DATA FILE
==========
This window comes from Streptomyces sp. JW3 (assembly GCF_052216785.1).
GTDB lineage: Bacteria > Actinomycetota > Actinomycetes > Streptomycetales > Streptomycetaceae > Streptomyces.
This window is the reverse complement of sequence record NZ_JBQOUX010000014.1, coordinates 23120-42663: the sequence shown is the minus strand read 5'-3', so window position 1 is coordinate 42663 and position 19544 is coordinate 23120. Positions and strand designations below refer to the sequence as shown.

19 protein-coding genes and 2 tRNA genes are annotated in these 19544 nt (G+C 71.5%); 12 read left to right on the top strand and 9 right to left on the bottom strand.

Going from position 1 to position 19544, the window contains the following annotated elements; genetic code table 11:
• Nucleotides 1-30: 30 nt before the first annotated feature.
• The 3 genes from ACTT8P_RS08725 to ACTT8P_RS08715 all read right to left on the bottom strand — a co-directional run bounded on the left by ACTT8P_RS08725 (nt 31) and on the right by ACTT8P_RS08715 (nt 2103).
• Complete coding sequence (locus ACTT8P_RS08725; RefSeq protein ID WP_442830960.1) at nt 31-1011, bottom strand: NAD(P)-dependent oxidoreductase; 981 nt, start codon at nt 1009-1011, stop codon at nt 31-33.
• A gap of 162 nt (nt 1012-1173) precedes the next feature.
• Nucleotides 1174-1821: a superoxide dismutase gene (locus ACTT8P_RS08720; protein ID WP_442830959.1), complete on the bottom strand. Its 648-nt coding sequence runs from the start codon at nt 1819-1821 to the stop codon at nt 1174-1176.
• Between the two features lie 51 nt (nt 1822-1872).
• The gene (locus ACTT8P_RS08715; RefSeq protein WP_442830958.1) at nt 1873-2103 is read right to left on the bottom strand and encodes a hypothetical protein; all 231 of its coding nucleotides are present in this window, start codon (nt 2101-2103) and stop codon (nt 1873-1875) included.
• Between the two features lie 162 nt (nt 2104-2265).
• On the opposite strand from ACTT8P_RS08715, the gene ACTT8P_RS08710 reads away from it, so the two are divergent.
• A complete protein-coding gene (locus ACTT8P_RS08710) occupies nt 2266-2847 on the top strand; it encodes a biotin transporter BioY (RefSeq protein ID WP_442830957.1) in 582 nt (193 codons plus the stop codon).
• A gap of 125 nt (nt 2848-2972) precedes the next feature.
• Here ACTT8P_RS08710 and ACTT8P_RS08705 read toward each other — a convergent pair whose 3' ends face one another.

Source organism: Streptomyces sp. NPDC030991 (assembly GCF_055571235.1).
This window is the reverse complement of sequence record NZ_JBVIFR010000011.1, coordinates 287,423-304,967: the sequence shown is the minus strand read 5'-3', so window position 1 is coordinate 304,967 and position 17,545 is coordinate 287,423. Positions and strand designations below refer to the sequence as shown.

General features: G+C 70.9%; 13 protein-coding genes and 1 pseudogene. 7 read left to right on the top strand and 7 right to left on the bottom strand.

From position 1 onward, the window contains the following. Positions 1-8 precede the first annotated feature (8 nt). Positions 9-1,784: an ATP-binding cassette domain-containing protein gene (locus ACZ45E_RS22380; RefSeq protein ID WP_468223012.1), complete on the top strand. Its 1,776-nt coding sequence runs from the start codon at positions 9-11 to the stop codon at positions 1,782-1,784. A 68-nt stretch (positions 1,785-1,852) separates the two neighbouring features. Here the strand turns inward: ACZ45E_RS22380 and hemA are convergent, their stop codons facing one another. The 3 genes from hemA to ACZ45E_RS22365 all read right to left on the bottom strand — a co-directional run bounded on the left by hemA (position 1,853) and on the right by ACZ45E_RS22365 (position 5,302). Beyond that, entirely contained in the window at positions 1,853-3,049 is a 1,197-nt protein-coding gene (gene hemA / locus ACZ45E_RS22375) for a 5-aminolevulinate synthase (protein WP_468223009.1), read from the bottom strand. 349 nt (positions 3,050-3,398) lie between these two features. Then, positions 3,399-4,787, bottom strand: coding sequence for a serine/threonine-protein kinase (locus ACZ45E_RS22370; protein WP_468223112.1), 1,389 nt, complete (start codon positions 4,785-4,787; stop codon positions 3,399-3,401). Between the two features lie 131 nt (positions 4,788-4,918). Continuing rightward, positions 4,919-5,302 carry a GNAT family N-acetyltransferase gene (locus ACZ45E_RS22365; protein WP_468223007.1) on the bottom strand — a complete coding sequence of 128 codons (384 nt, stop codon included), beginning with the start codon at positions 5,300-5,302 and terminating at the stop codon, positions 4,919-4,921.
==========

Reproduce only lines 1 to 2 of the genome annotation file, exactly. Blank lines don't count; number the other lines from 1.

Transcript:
This window comes from Streptomyces sp. JW3 (assembly GCF_052216785.1).
GTDB lineage: Bacteria > Actinomycetota > Actinomycetes > Streptomycetales > Streptomycetaceae > Streptomyces.